James Joyce statue on North Earl Street near its junction with O’Connell Street in Dublin, by Marjorie FitzGibbon

The James Joyce Sandymount Tour took place on the 13th and 15th of June.

It started from the James Joyce Centre on North Great George’s Street, Near the Rotunda at 11am. The tour consisted of visiting the various real life locations associated with the fictional masterpiece, Ulysses and with James Joyce’s own life. Bloom’s day takes place on 16th June every year – the date during which Ulysses is set. It was inspired by the day on which James Joyce met his great love and later wife, Nora Barnacle.
The tour ostensibly visits Sandymount. James Joyce was born in the relatively posh suburb of Rathgar, yet due to the family’s poor finances they were forced to move to various locations on the Northside, often living in “squalid” locations according to our tour guide, James Quinn.

The first house we visited was 60 Shelbourne Road. It was owned by Gretta Cousins, who was very tolerant of a pauperis Joyce. However, her son was not and Joyce moved in and out of the house several times as he struggled to pay the rent. During this period of his life, Joyce was not ‘Joyce the writer.’ He wished to be a concert singer. On John McCormack’s advice he entered the Féis Ceoil in the year 1904, and came second.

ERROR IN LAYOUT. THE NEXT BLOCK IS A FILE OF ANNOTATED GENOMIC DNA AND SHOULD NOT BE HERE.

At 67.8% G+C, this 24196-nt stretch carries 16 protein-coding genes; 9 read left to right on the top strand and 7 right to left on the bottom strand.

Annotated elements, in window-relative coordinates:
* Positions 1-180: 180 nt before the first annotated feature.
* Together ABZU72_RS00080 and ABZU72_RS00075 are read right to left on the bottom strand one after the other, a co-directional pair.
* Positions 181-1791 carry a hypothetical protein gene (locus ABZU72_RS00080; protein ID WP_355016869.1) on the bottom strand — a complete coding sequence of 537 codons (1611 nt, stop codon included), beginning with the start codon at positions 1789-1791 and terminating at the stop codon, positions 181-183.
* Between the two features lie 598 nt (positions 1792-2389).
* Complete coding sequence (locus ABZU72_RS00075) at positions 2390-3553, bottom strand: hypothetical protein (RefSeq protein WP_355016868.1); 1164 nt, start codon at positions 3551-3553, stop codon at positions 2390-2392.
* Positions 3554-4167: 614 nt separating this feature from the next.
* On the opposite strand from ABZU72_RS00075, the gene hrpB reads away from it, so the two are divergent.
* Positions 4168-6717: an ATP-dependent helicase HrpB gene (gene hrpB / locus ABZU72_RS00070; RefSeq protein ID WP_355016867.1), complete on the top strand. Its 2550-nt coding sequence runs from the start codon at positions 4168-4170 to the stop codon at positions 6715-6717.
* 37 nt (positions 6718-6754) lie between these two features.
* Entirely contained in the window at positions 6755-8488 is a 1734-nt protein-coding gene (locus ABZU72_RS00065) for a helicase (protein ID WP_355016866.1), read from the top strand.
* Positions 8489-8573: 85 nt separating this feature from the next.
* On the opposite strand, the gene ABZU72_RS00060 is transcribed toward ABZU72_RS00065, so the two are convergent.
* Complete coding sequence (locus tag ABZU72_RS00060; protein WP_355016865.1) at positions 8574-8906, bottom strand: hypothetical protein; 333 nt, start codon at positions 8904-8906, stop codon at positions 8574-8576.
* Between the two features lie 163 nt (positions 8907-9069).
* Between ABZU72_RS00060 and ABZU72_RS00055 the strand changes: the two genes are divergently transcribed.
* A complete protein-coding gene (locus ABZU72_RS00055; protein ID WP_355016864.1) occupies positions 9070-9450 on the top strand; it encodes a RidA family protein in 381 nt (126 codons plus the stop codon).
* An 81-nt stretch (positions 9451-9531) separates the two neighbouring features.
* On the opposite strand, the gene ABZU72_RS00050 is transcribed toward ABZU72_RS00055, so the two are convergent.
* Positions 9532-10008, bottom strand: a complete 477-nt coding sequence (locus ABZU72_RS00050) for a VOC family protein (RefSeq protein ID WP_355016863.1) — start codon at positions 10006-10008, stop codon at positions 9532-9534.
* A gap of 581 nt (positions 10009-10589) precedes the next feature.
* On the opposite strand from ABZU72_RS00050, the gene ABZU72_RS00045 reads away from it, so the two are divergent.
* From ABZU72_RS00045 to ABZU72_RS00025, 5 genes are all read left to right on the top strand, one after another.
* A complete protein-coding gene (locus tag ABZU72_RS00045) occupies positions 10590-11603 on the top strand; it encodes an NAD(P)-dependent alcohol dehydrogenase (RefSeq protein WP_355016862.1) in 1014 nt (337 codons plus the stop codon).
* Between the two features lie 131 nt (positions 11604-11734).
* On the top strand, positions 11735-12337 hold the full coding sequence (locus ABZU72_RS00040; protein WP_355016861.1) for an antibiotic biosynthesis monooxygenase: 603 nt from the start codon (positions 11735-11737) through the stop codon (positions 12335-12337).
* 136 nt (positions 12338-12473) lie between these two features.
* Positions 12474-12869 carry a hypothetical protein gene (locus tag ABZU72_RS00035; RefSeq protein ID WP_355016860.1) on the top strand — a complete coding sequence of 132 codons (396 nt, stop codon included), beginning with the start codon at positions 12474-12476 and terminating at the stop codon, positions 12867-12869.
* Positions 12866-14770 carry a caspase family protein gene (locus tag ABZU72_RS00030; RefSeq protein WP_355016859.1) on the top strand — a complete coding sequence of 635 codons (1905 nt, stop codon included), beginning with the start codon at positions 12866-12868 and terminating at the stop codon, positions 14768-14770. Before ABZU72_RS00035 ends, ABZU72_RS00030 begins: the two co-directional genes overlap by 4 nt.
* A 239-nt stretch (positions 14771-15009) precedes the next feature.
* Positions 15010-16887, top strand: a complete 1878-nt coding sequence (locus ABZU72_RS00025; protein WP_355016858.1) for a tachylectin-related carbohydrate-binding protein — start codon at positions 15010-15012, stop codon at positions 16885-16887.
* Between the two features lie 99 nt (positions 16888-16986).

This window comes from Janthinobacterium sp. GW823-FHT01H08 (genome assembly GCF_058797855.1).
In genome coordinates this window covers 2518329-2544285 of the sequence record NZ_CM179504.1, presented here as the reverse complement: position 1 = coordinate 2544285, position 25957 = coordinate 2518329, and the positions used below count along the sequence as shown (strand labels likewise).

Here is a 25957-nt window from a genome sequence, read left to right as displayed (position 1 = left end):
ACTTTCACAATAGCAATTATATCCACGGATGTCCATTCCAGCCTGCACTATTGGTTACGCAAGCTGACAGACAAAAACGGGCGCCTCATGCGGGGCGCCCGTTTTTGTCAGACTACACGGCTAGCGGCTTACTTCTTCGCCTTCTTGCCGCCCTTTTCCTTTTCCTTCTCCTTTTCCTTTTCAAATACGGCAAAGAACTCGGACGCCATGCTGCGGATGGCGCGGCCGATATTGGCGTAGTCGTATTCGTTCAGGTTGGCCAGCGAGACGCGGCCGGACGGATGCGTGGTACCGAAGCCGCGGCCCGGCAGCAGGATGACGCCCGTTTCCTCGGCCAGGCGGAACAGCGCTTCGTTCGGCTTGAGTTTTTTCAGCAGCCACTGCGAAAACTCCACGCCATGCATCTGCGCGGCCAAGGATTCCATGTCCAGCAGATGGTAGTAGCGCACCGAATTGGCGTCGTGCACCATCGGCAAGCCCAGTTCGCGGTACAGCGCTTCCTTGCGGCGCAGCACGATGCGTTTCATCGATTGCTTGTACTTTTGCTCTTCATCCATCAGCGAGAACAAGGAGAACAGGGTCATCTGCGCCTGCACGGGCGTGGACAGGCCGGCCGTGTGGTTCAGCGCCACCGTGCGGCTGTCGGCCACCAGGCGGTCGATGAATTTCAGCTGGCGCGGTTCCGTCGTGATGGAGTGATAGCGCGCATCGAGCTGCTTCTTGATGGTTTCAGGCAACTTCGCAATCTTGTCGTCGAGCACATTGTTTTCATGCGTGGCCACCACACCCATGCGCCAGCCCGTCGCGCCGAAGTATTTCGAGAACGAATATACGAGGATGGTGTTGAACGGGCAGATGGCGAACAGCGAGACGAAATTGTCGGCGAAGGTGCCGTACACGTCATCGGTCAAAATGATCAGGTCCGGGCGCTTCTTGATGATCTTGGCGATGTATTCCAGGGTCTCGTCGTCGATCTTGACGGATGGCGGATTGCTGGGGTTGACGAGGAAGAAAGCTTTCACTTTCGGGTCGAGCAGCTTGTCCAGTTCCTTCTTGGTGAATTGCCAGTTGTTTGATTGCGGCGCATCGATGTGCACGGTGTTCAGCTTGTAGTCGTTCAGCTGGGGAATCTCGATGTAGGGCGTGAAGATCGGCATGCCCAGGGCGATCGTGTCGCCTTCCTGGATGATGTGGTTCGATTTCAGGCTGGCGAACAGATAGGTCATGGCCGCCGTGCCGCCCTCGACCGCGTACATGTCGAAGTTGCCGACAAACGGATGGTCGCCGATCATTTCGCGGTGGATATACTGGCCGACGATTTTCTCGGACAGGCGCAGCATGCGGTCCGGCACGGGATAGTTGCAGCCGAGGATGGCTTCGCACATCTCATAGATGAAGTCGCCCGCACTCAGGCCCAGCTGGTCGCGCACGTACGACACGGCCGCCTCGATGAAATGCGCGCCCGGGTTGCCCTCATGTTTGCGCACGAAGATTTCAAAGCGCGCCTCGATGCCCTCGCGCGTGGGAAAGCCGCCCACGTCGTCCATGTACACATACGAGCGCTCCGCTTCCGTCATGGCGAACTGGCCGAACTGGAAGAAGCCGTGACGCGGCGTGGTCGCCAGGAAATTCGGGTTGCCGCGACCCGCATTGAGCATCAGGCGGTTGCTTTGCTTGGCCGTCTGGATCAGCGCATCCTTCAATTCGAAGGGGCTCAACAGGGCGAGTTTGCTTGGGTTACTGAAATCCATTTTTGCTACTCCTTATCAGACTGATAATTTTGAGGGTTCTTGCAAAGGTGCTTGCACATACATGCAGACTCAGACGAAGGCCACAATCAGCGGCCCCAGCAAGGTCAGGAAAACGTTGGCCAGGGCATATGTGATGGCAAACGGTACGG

It was also here that Joyce first met Nora Barnacle and they began a frequent correspondence of “four letters a day”, according to Quinn.
James Joyce relied on Thom’s Official Directory of the United Kingdom of Great Britain and Ireland for the Year 1904 for the biographical references in his books. However, despite Joyce’s famed attention-to-detail he made some notable errors in using Thom’s Directory. An amusing mistake is that the character, Paddy Dignam, whose funeral procession and ceremony takes place in the Hades episode of Ulysses, supposedly lived in no. 9 Newbridge Ave, Dublin 4. However, no. 10 is not next door to this house due to the unusual layout of the street. This meant that when Bloom enters the carriage headed to Dignam’s Glasnevin funeral ceremony he gets in on the wrong side due to Joyce’s error.

The tour also called on Talbot Street on the northside of the Liffey, a once famous red light district which Joyce called ‘nightown’ and visited regularly during his life. He visited from the age of 15 and in his honour, an abutting street was named James Joyce Street.

The tour concluded in Sean Moore Park beside Sandymount beach at Beach Road, where passages from Proteus and Nausicaa were read out to the delight of the group gathered.

by Kevin MacSharry